"Oh! The cops are here."
The morning was quiet. Outside of the burnt coals, there was little left of the campfire fun we had the previous night playing games and singing rap, reggae and R&B songs while talking trash and vibing with strangers who had quickly felt like friends. Most had already eaten breakfast and were waiting for outdoor yoga to begin. While folks sat around the tables, people began to talk about hearing a couple of cars driving through the land. On the campground we were using, there was a private dirt road cut through between the main road and a cluster of houses behind the land. The event organizer had arranged private use of the entire property, but it appeared nearby residents were used to using the shortcut. When we arrived, many of the RVs, vans and other vehicles had parked along this dirt road.
“Oh! The cops are here.” From the table, the campers could see a cop car parked at the main road. The event organizer and a few others got up to see why it was there. Before walking over, someone said, “Bring your phone.” We all knew what this could easily turn into. Those who stayed at the table continued an uneasy conversation.
After a short while, the cop car left and the event organizer called all the campers, about 30 of us, together to let us know what happened. It appeared that someone had called and complained that people were blocking the private dirt road they had come accustomed to using as a shortcut. Now that the cop car had gone, the unease dissipated and frustration and indignation set in. People asked really tough questions and grappled with the unfairness of the call. The dirt road was private and belonged to the land that the event organizer had permission to use. Someone pointed out that it was sheer audacity that the cops got called on us when the person who called was the one trespassing on private land. “If anything, we should have been the one calling the cops.” A few snickered at this unlikely switcheroo.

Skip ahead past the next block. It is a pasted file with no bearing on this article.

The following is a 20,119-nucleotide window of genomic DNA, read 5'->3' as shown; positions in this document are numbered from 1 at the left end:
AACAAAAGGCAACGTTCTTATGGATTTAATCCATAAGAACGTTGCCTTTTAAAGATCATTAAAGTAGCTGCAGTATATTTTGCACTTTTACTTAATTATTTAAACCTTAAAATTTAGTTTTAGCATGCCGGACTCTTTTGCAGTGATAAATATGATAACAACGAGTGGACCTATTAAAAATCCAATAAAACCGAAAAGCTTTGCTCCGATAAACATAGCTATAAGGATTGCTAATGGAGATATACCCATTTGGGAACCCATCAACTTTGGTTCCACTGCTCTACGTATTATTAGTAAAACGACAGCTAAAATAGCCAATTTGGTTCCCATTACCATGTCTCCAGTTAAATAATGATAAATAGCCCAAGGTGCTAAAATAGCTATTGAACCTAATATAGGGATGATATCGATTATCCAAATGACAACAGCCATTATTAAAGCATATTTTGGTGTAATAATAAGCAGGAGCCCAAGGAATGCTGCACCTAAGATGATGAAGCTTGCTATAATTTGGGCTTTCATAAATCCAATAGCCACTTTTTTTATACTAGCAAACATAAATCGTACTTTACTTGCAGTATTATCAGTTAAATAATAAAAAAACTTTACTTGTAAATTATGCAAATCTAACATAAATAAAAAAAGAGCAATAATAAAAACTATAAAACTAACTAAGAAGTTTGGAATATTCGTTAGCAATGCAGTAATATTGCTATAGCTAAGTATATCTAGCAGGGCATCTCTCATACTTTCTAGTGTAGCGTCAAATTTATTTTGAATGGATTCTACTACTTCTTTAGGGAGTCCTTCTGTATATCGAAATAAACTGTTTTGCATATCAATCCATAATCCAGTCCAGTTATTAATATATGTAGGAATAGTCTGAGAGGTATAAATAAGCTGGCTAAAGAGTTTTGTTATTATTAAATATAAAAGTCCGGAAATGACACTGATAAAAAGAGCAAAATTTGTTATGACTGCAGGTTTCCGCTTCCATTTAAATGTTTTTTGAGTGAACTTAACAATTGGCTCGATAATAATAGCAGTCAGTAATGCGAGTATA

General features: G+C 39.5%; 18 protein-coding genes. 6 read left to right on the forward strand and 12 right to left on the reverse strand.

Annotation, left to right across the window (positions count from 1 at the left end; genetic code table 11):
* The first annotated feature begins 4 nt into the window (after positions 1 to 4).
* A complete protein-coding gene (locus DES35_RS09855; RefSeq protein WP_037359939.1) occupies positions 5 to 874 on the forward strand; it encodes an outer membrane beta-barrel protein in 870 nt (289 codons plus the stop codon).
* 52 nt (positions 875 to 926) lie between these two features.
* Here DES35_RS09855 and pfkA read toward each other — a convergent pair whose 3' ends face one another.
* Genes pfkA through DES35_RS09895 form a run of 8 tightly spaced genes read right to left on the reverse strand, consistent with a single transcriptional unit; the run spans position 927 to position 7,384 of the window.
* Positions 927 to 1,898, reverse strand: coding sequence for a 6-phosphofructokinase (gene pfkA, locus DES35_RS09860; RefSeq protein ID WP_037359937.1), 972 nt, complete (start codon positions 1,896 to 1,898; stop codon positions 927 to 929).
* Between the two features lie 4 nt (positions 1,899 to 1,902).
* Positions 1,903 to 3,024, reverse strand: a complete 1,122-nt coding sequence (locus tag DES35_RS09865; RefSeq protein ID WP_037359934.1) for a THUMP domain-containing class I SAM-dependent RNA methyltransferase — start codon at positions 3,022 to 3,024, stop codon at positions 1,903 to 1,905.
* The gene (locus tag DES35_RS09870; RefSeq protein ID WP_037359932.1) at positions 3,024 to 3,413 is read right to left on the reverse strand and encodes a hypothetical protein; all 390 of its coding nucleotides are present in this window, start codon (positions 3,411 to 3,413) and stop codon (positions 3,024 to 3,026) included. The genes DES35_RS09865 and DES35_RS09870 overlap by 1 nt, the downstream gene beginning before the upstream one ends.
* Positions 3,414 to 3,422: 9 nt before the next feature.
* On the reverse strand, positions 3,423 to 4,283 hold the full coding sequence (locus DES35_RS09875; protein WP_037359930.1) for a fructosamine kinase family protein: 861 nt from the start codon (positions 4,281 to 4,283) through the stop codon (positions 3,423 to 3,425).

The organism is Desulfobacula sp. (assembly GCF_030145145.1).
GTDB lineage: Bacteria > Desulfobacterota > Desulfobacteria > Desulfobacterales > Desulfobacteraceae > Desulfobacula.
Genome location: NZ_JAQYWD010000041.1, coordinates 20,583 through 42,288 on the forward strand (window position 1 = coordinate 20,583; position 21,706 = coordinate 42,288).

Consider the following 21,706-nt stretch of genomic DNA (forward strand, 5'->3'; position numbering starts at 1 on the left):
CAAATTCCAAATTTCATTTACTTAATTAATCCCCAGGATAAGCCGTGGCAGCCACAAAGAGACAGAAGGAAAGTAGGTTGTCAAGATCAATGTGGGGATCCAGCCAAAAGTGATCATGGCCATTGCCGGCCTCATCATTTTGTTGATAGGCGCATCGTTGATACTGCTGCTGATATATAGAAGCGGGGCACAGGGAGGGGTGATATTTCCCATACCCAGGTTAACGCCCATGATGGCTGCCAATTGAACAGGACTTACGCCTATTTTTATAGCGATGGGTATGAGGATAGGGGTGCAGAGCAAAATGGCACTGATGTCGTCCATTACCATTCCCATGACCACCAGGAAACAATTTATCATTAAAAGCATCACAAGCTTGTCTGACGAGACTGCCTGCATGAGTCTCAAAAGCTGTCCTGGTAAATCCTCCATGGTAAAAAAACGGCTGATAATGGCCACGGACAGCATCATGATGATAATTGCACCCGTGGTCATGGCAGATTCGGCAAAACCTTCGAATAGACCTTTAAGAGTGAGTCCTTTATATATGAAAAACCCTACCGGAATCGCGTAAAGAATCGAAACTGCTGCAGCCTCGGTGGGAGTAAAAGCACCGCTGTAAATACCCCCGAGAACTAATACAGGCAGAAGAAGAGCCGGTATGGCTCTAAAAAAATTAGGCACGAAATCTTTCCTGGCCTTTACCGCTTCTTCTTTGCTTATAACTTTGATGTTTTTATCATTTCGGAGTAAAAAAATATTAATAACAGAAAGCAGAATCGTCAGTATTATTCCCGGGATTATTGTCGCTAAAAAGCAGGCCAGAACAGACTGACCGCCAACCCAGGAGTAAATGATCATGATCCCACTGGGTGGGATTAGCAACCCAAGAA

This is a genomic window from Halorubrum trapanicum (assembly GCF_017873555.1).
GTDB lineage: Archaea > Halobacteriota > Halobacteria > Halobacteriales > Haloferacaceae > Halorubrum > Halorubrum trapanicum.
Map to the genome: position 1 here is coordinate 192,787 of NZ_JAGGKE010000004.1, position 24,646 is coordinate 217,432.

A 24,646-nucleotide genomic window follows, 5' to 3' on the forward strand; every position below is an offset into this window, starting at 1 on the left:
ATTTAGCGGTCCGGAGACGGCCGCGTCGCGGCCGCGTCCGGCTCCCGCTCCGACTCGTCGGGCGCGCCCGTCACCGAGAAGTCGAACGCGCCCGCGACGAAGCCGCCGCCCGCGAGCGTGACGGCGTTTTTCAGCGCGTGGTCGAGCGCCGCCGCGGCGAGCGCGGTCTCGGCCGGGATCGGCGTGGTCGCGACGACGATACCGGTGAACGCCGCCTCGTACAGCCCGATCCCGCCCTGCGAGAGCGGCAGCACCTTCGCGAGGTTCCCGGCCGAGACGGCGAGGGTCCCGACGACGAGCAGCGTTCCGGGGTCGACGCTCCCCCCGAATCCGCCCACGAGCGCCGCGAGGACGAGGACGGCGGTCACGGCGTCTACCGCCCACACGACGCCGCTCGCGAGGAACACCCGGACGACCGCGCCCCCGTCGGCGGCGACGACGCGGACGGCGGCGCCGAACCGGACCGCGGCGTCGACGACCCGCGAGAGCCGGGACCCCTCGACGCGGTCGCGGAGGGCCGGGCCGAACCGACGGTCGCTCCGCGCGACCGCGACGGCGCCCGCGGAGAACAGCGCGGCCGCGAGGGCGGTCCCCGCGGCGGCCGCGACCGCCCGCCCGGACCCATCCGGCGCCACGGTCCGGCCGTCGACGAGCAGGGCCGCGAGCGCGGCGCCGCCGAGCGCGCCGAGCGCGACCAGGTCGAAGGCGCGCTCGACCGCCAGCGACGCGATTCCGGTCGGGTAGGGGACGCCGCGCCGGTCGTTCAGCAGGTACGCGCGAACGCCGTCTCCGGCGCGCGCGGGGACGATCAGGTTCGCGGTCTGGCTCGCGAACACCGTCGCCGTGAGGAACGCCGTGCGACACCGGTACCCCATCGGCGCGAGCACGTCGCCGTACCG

Thankfully, the yoga instructor arrived. A camper said, “Let’s find our zen again” A few laughed, one shrugging their shoulders as if to let go of it all. Many of us were just happy that the police didn’t aggravate the situation. A low bar that we are expected to accept- No Justice, Just Peace.
Mike and I stay back with a few others to help break down the site. After about 40 minutes, one camper decided to leave. Unfortunately, she accidentally exited the wrong way into the community of houses. A man and woman rushed out of one of the houses with a phone. It was then that we knew the cops were going to be called, again.
We make a wrong turn, the cops get called on us quickly. They purposefully trespass, we gracefully ignore it, and the cops get called on us anyway.
The caucasity of it all.
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Hmmm.... I wonder sometimes if our actions are "graceful" or a mixture of "gracefulness, weariness, and restraint." Whatever they are, I'm past doing it. Thanks for the article.